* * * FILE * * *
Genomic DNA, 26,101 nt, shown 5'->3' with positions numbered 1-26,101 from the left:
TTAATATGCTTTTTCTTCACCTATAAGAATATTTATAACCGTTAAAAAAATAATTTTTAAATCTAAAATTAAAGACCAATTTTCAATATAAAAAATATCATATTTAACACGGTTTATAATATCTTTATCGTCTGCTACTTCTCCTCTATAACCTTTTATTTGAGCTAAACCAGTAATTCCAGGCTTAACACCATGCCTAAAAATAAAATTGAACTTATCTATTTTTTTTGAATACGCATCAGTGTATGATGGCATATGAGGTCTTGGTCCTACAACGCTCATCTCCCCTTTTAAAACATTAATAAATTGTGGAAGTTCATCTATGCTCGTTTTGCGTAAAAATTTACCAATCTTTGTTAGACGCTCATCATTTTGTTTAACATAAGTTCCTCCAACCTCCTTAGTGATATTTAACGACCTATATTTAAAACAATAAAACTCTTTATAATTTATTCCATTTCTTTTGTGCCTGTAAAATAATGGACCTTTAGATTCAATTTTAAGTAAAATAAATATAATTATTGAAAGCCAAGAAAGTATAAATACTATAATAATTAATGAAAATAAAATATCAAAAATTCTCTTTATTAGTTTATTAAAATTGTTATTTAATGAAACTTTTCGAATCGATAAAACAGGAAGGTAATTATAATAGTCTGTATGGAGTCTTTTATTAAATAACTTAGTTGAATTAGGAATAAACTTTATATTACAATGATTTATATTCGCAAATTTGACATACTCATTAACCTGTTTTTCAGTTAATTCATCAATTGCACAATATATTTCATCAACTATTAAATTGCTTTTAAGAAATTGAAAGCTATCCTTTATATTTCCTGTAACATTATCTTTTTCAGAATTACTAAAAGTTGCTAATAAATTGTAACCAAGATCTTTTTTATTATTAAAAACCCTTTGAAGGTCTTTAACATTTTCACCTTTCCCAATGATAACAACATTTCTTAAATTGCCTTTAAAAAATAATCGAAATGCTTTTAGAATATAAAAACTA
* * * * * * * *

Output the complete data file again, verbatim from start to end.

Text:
Genomic DNA, 26,101 nt, shown 5'->3' with positions numbered 1-26,101 from the left:
TTAATATGCTTTTTCTTCACCTATAAGAATATTTATAACCGTTAAAAAAATAATTTTTAAATCTAAAATTAAAGACCAATTTTCAATATAAAAAATATCATATTTAACACGGTTTATAATATCTTTATCGTCTGCTACTTCTCCTCTATAACCTTTTATTTGAGCTAAACCAGTAATTCCAGGCTTAACACCATGCCTAAAAATAAAATTGAACTTATCTATTTTTTTTGAATACGCATCAGTGTATGATGGCATATGAGGTCTTGGTCCTACAACGCTCATCTCCCCTTTTAAAACATTAATAAATTGTGGAAGTTCATCTATGCTCGTTTTGCGTAAAAATTTACCAATCTTTGTTAGACGCTCATCATTTTGTTTAACATAAGTTCCTCCAACCTCCTTAGTGATATTTAACGACCTATATTTAAAACAATAAAACTCTTTATAATTTATTCCATTTCTTTTGTGCCTGTAAAATAATGGACCTTTAGATTCAATTTTAAGTAAAATAAATATAATTATTGAAAGCCAAGAAAGTATAAATACTATAATAATTAATGAAAATAAAATATCAAAAATTCTCTTTATTAGTTTATTAAAATTGTTATTTAATGAAACTTTTCGAATCGATAAAACAGGAAGGTAATTATAATAGTCTGTATGGAGTCTTTTATTAAATAACTTAGTTGAATTAGGAATAAACTTTATATTACAATGATTTATATTCGCAAATTTGACATACTCATTAACCTGTTTTTCAGTTAATTCATCAATTGCACAATATATTTCATCAACTATTAAATTGCTTTTAAGAAATTGAAAGCTATCCTTTATATTTCCTGTAACATTATCTTTTTCAGAATTACTAAAAGTTGCTAATAAATTGTAACCAAGATCTTTTTTATTATTAAAAACCCTTTGAAGGTCTTTAACATTTTCACCTTTCCCAATGATAACAACATTTCTTAAATTGCCTTTAAAAAATAATCGAAATGCTTTTAGAATATAAAAACTA